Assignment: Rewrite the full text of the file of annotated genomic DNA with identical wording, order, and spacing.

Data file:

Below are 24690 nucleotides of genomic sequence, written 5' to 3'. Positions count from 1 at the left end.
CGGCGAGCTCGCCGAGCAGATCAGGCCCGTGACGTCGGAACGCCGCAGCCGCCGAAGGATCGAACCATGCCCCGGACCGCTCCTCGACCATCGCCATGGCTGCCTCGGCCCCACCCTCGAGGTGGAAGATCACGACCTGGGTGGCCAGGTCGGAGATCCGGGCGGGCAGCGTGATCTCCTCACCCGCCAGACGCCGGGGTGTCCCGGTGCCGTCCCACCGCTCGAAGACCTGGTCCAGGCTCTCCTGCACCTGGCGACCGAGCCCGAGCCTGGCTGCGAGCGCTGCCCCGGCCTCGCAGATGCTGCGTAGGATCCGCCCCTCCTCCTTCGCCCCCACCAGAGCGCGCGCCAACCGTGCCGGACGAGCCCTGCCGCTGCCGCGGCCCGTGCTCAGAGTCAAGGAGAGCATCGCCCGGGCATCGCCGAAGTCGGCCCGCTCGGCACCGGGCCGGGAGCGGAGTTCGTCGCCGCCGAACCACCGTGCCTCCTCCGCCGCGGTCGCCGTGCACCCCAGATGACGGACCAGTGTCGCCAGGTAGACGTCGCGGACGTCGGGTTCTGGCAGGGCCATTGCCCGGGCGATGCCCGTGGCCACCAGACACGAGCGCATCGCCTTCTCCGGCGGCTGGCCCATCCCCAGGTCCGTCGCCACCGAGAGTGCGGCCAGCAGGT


Below are 24690 nucleotides of genomic sequence, written 5' to 3'. Positions count from 1 at the left end.
CGGCGAGCTCGCCGAGCAGATCAGGCCCGTGACGTCGGAACGCCGCAGCCGCCGAAGGATCGAACCATGCCCCGGACCGCTCCTCGACCATCGCCATGGCTGCCTCGGCCCCACCCTCGAGGTGGAAGATCACGACCTGGGTGGCCAGGTCGGAGATCCGGGCGGGCAGCGTGATCTCCTCACCCGCCAGACGCCGGGGTGTCCCGGTGCCGTCCCACCGCTCGAAGACCTGGTCCAGGCTCTCCTGCACCTGGCGACCGAGCCCGAGCCTGGCTGCGAGCGCTGCCCCGGCCTCGCAGATGCTGCGTAGGATCCGCCCCTCCTCCTTCGCCCCCACCAGAGCGCGCGCCAACCGTGCCGGACGAGCCCTGCCGCTGCCGCGGCCCGTGCTCAGAGTCAAGGAGAGCATCGCCCGGGCATCGCCGAAGTCGGCCCGCTCGGCACCGGGCCGGGAGCGGAGTTCGTCGCCGCCGAACCACCGTGCCTCCTCCGCCGCGGTCGCCGTGCACCCCAGATGACGGACCAGTGTCGCCAGGTAGACGTCGCGGACGTCGGGTTCTGGCAGGGCCATTGCCCGGGCGATGCCCGTGGCCACCAGACACGAGCGCATCGCCTTCTCCGGCGGCTGGCCCATCCCCAGGTCCGTCGCCACCGAGAGTGCGGCCAGCAGGT